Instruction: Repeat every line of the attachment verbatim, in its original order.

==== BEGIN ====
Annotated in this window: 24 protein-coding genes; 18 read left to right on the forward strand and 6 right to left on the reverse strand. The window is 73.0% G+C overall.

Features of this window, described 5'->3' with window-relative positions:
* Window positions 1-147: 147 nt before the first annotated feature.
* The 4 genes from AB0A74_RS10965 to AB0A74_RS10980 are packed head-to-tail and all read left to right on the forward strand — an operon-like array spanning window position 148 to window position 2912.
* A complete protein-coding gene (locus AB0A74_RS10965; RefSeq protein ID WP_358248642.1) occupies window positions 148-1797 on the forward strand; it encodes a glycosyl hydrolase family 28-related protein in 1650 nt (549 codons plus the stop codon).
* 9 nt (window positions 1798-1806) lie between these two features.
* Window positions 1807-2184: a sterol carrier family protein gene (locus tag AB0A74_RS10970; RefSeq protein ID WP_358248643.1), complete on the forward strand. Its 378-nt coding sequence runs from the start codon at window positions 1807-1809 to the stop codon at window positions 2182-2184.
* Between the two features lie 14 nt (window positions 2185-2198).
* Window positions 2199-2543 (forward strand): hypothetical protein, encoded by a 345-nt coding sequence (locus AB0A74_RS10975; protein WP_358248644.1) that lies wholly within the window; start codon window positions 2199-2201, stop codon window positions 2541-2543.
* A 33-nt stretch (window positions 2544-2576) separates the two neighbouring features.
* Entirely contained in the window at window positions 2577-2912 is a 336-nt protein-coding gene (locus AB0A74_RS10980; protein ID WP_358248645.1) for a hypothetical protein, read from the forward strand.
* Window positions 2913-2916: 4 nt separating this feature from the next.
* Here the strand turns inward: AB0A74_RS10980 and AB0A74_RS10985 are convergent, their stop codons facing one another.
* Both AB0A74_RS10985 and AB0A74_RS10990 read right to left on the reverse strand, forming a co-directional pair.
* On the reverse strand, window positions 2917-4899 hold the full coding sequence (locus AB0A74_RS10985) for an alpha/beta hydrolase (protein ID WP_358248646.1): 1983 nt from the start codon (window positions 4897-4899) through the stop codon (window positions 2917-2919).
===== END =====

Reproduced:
Annotated in this window: 24 protein-coding genes; 18 read left to right on the forward strand and 6 right to left on the reverse strand. The window is 73.0% G+C overall.

Features of this window, described 5'->3' with window-relative positions:
* Window positions 1-147: 147 nt before the first annotated feature.
* The 4 genes from AB0A74_RS10965 to AB0A74_RS10980 are packed head-to-tail and all read left to right on the forward strand — an operon-like array spanning window position 148 to window position 2912.
* A complete protein-coding gene (locus AB0A74_RS10965; RefSeq protein ID WP_358248642.1) occupies window positions 148-1797 on the forward strand; it encodes a glycosyl hydrolase family 28-related protein in 1650 nt (549 codons plus the stop codon).
* 9 nt (window positions 1798-1806) lie between these two features.
* Window positions 1807-2184: a sterol carrier family protein gene (locus tag AB0A74_RS10970; RefSeq protein ID WP_358248643.1), complete on the forward strand. Its 378-nt coding sequence runs from the start codon at window positions 1807-1809 to the stop codon at window positions 2182-2184.
* Between the two features lie 14 nt (window positions 2185-2198).
* Window positions 2199-2543 (forward strand): hypothetical protein, encoded by a 345-nt coding sequence (locus AB0A74_RS10975; protein WP_358248644.1) that lies wholly within the window; start codon window positions 2199-2201, stop codon window positions 2541-2543.
* A 33-nt stretch (window positions 2544-2576) separates the two neighbouring features.
* Entirely contained in the window at window positions 2577-2912 is a 336-nt protein-coding gene (locus AB0A74_RS10980; protein ID WP_358248645.1) for a hypothetical protein, read from the forward strand.
* Window positions 2913-2916: 4 nt separating this feature from the next.
* Here the strand turns inward: AB0A74_RS10980 and AB0A74_RS10985 are convergent, their stop codons facing one another.
* Both AB0A74_RS10985 and AB0A74_RS10990 read right to left on the reverse strand, forming a co-directional pair.
* On the reverse strand, window positions 2917-4899 hold the full coding sequence (locus AB0A74_RS10985) for an alpha/beta hydrolase (protein ID WP_358248646.1): 1983 nt from the start codon (window positions 4897-4899) through the stop codon (window positions 2917-2919).